Rhythm and Blues singer Garnet Edward Mimms was born on November 16, 1933, in Ashland, West Virginia, to Eugene Mimms and Fannie Mae Blackwell Mimms from Yanceyville, North Carolina. They had seven children and moved to Beckley, West Virginia. Mimms began his career as a choral and gospel music singer at the Ebenezer Baptist Church and later ventured into the soul and rhythm and blues genres. After graduating from the all-black Stratton High School in Beckley in 1951, he and his family left Ashland for Philadelphia, Pennsylvania.
In 1953, 20-year-old Mimms performed with three early R&B groups, The Evening Stars, The Harmonizing Four, and The Norfolk Four. The following year, 1954, he joined the United States Army. While serving, Mimms put together an R&B group, the Deltones. When he was discharged from the Army in 1958, he returned to Philadelphia and formed the Gainors, a doo-wop quintet. This ensemble recorded singles for Red Top and Mercury from 1959 to 1960 and Tally Ho in 1961.
In 1961 Mimms left Gainors to form a new group, Garnet Mimms and the Enchanters. The group moved to New York and began to work with the songwriter and record producer, Bert Berns. In 1963, he launched his first album, Mimms and The Enchanters and released “Cry Baby.” The record peaked at #4 on the Billboard Hot 100 chart for 14 weeks and sold more than one million copies. Mimms also released through United Artists Records, a single, “For Your Precious Love,” which hit the Billboard Top 30 that same year (1963), as did “Baby Don’t You Weep,” the flip side of the record. This was one of the first two-sided R&B hits of the 1960s. It peaked at #26 for nine weeks on the charts in 1964. Despite this success, Mimms and the Enchanters were short-lived and dissolved later in 1964.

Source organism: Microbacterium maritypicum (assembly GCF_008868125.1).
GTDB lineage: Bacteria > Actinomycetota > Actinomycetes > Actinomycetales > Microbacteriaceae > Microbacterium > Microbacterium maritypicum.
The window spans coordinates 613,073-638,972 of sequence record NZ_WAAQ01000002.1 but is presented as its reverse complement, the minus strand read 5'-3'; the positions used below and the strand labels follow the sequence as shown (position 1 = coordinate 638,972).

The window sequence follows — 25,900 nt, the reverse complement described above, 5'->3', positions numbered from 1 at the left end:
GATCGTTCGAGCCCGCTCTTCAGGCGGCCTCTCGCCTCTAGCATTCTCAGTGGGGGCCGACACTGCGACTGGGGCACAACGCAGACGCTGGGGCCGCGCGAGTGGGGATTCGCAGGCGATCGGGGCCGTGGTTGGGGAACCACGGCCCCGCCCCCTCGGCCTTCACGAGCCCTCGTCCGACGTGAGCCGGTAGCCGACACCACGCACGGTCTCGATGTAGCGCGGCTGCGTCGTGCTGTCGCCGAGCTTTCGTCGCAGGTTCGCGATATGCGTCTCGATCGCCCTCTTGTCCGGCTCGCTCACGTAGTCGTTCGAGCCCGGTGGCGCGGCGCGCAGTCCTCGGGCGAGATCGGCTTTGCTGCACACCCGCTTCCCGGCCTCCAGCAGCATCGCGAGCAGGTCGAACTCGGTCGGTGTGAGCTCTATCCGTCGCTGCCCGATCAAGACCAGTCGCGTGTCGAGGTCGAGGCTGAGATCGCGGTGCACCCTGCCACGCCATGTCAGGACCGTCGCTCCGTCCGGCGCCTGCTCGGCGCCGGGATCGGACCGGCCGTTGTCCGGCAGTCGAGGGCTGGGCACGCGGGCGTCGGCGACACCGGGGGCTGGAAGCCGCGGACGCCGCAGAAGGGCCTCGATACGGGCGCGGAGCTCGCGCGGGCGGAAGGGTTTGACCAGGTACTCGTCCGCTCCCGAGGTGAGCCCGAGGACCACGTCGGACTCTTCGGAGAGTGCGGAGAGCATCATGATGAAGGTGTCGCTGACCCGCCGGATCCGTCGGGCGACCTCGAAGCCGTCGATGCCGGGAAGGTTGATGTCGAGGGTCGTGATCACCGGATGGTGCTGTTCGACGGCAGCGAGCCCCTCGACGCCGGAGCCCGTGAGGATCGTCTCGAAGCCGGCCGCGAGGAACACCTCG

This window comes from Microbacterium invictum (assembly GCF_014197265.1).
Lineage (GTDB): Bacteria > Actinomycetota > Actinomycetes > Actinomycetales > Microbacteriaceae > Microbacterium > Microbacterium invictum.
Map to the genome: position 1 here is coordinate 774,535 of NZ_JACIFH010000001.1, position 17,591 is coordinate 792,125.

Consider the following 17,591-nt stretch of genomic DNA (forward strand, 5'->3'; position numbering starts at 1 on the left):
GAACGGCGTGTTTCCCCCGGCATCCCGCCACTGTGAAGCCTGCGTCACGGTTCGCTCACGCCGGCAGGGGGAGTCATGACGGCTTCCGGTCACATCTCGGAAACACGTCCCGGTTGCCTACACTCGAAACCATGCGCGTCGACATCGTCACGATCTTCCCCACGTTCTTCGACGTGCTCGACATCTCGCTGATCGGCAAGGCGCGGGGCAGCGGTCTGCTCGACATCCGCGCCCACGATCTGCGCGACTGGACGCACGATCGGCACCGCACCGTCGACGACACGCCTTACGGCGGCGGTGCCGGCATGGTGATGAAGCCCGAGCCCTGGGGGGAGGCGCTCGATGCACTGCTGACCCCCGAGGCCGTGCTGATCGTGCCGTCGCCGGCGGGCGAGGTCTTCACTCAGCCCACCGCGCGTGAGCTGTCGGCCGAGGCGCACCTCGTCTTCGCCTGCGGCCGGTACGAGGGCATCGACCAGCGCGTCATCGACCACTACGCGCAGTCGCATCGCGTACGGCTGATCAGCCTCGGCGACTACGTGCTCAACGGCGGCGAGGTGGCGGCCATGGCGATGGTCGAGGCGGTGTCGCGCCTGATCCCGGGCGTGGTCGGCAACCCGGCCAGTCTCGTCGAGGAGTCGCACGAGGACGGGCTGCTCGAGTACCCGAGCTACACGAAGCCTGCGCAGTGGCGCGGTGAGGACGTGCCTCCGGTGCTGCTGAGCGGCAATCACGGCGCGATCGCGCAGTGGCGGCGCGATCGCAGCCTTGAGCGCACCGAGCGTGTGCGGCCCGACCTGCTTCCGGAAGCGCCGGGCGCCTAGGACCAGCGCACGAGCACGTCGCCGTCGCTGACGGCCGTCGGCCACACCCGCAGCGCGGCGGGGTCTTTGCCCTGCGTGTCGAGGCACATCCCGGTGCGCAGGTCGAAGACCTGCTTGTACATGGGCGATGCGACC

In 1966, Mimms composed the music and lyrics for single, “Keep on Smiling.” It was released on the Veep label but garnered little success. Mimms went into an 11-year hiatus and returned to recording in 1977 with the disco-funk single “What It Is” for Arista Records as Garnet Mimms and the Truckin’ Company. The record peaked at #38 in 1977 and reached number 44 for one week on the United Kingdom Singles Chart. Upon reaching the age of 44 that year and being a devoted Christian, Garnet Mimms tried very hard to retire from the commercial music industry. However, in 2005, he was back on the music scene with the single, “Back to my Roots,” and in 2007, he released the gospel album Anybody Out There? on the Evidence label.
In 1999 Mimms received the” Rhythm and Blues Foundation Pioneer Award for Individual Artist” in Los Angeles for his 1963 hit, “Cry Baby.”
Garnet Edward Mimms and his wife Deloris Emma Mimms, reside in Philadelphia, and he is no longer involved in the entertainment business. The couple have one daughter.